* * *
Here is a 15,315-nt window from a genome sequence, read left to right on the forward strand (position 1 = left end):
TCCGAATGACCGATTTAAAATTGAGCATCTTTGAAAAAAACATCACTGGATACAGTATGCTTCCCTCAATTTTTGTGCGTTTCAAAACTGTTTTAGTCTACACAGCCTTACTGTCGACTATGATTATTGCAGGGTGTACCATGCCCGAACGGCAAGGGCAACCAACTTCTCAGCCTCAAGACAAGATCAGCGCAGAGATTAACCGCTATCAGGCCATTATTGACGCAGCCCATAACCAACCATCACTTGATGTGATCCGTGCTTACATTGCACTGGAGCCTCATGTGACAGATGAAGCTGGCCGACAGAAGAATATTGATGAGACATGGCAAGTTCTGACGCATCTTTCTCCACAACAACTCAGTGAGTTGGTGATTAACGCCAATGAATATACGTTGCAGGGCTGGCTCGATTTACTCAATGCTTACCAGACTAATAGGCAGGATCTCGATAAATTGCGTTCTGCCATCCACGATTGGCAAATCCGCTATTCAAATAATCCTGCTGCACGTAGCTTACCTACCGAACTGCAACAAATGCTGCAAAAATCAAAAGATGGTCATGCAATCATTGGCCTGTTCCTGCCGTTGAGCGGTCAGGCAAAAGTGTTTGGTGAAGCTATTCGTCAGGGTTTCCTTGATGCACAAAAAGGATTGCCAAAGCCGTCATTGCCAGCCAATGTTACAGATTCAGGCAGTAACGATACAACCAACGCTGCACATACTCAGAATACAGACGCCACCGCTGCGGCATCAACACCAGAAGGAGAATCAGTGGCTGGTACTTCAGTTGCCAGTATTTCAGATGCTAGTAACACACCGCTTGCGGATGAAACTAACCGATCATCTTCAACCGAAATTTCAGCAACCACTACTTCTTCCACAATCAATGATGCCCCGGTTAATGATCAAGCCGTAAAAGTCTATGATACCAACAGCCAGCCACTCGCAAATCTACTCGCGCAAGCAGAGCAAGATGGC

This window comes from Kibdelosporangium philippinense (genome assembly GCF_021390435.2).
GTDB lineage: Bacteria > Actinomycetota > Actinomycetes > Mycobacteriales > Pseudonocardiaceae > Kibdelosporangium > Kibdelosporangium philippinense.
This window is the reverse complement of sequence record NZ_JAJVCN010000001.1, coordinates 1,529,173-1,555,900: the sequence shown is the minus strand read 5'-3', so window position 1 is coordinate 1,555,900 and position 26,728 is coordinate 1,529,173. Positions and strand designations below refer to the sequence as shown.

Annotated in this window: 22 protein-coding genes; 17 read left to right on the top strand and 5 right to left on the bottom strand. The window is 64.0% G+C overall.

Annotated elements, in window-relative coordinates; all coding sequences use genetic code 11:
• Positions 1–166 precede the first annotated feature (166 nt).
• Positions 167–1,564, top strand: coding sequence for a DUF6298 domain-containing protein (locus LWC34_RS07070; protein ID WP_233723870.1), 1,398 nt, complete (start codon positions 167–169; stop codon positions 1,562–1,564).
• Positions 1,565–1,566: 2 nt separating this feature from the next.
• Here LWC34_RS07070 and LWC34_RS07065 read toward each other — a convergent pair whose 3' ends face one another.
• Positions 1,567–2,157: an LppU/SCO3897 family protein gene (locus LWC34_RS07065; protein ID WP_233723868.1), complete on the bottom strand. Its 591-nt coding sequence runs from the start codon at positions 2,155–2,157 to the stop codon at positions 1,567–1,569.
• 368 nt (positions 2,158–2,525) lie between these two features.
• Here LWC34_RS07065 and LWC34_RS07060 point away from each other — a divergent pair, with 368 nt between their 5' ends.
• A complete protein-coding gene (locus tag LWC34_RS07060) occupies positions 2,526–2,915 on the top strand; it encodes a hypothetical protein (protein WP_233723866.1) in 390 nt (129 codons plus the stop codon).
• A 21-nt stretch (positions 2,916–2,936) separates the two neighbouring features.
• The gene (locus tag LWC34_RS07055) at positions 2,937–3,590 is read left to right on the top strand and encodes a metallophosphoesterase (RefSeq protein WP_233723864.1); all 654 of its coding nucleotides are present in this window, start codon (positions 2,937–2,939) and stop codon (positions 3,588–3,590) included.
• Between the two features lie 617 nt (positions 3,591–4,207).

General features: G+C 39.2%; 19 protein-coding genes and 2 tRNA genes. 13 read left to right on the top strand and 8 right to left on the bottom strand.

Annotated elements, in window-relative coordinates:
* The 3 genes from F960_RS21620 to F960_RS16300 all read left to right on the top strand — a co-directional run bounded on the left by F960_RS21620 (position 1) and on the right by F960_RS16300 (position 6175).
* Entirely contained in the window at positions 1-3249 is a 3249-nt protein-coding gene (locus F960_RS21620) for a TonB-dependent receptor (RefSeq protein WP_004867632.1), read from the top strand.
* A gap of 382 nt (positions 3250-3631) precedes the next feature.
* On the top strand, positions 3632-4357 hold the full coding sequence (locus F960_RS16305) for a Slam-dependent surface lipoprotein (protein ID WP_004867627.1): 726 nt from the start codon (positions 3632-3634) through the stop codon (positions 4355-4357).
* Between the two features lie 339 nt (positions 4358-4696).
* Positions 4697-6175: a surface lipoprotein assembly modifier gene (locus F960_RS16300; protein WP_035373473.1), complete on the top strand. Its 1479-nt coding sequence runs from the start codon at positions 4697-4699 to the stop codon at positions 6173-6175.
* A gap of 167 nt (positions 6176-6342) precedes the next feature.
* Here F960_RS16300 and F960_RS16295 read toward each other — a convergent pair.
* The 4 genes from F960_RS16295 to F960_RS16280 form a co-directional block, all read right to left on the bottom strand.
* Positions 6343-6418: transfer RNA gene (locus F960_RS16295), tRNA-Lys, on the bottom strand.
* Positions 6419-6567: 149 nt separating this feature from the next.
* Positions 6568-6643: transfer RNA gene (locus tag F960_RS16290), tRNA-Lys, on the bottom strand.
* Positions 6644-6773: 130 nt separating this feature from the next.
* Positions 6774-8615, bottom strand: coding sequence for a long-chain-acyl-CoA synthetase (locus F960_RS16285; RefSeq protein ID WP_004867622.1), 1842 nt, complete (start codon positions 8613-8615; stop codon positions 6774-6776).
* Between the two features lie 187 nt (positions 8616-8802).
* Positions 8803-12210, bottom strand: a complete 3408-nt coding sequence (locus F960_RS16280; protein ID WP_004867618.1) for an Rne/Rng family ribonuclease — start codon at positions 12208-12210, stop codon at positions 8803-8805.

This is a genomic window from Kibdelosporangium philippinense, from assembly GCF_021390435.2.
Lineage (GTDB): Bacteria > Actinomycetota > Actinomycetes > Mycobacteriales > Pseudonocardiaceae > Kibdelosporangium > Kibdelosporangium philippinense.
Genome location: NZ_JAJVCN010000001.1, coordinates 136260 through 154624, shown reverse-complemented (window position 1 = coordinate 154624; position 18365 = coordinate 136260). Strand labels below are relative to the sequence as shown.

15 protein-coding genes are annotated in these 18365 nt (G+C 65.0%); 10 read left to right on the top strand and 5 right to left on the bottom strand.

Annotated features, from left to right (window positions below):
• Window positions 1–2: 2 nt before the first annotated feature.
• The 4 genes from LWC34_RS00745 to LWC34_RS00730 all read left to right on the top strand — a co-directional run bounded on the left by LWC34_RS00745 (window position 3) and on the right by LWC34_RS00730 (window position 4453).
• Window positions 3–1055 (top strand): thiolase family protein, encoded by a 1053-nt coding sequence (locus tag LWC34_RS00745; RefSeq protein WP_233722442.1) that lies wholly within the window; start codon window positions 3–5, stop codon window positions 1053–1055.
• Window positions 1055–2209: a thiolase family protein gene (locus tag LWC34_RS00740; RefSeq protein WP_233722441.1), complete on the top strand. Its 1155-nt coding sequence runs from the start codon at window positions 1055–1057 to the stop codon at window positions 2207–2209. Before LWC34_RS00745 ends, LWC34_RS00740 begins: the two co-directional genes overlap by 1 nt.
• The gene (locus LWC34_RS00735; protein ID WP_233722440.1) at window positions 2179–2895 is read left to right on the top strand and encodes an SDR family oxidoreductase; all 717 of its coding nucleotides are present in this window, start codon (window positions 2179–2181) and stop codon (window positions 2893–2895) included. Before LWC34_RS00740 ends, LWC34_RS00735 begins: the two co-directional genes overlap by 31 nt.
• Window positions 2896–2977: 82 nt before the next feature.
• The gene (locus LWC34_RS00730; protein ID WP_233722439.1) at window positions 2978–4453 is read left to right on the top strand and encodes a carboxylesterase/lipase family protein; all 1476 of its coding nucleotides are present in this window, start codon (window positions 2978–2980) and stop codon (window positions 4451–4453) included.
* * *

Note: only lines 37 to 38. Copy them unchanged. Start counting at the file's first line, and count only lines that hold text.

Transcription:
This is a genomic window from Kibdelosporangium philippinense, from assembly GCF_021390435.2.
Lineage (GTDB): Bacteria > Actinomycetota > Actinomycetes > Mycobacteriales > Pseudonocardiaceae > Kibdelosporangium > Kibdelosporangium philippinense.